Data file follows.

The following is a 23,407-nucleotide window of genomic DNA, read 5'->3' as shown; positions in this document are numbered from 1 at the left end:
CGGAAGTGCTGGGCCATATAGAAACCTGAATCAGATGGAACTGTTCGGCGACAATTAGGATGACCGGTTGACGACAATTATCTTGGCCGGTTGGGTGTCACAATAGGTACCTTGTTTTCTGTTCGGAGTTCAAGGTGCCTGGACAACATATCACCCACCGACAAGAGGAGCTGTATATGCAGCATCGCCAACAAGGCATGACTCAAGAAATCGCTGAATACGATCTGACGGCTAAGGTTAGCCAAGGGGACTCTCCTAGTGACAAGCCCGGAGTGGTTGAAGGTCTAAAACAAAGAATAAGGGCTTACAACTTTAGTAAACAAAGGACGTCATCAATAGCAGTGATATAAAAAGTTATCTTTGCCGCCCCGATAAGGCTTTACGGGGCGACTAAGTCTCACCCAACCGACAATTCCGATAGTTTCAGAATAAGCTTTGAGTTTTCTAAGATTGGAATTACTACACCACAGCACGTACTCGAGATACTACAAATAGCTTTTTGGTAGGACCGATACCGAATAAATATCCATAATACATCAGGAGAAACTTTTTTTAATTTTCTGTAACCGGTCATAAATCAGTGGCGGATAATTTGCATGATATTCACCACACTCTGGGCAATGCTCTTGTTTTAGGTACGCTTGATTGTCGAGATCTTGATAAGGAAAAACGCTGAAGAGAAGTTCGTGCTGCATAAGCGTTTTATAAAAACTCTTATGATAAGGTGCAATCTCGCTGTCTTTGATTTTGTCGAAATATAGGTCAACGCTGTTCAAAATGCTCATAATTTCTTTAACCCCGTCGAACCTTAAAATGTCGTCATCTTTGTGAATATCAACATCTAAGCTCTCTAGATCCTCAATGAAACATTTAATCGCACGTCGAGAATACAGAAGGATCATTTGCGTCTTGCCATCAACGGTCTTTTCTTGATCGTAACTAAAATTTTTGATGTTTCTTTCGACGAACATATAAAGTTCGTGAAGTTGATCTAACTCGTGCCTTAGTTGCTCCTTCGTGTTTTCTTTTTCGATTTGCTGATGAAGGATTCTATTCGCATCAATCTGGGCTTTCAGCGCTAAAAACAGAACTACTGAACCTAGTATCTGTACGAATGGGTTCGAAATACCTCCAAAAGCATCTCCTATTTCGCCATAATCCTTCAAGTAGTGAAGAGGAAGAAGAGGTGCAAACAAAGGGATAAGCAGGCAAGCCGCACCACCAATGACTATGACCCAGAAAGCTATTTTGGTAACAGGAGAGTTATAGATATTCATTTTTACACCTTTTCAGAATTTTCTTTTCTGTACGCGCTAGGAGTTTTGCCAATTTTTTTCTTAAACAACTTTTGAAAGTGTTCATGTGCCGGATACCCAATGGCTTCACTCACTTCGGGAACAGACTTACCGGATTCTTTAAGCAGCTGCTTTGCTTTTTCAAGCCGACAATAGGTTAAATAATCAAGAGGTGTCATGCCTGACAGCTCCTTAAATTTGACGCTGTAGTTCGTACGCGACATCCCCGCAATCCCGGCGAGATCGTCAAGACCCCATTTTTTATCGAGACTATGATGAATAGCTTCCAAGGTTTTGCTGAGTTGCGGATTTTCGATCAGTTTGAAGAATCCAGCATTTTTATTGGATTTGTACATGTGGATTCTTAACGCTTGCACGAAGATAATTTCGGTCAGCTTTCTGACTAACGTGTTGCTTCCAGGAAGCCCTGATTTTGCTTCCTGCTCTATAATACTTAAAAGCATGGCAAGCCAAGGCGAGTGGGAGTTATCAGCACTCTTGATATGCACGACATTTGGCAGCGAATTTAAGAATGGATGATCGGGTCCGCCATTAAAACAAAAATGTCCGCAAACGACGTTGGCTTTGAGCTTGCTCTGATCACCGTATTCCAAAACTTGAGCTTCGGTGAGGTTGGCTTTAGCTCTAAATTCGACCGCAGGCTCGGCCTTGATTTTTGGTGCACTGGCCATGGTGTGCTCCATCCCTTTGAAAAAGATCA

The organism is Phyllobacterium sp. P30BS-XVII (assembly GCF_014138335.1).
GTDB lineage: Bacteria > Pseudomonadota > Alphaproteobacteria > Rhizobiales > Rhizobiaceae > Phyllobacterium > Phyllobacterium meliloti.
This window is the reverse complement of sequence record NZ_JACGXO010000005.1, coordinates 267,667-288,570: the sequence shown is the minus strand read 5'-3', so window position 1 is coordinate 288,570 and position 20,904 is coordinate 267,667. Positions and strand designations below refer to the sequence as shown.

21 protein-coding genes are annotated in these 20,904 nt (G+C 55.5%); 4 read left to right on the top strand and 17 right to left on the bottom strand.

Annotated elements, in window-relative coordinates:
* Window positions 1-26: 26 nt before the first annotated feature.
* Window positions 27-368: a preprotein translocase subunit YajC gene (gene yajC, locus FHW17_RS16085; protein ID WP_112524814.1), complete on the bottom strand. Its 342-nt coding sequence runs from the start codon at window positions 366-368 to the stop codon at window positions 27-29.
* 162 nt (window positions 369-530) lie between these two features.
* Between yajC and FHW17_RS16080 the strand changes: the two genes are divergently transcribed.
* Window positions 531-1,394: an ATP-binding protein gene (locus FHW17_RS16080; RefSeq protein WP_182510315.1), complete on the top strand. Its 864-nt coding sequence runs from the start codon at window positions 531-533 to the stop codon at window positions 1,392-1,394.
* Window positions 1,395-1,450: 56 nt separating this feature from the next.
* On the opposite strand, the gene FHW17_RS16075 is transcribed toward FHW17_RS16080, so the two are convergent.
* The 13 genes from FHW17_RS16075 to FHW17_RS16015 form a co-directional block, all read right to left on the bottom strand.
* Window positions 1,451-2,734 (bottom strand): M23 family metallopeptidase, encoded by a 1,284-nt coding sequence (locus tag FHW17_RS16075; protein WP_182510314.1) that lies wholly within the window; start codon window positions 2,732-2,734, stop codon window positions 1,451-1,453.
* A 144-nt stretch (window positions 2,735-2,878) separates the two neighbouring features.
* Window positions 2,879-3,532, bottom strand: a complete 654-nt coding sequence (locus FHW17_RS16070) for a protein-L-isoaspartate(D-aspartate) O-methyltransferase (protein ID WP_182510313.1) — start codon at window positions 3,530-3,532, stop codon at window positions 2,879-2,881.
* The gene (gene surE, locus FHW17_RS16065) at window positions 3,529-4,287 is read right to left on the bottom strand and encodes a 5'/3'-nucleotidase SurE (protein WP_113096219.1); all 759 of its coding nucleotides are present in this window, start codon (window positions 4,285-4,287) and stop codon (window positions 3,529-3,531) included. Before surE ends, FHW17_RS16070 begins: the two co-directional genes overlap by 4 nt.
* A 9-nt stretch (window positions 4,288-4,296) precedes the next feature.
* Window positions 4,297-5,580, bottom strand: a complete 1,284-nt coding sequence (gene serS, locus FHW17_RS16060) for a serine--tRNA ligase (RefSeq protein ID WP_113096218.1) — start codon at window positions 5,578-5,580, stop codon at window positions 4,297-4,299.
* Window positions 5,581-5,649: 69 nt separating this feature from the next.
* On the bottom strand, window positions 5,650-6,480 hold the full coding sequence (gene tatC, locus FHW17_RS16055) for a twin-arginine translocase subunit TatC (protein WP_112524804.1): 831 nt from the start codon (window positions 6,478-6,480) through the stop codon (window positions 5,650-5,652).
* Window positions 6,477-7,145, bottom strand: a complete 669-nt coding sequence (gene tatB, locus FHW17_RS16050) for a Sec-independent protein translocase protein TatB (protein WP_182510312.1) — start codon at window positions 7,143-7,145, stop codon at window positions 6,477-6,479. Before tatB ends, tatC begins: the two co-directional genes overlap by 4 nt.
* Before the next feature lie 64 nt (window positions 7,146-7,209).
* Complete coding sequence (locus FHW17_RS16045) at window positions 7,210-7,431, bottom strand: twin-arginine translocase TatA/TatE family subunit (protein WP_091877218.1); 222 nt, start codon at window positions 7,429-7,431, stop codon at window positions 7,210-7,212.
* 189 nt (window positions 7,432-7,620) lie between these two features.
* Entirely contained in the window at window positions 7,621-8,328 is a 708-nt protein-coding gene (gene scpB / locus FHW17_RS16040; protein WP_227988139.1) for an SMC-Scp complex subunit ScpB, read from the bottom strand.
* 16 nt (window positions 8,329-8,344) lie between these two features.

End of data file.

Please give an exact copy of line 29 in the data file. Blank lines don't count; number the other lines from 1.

* 16 nt (window positions 8,329-8,344) lie between these two features.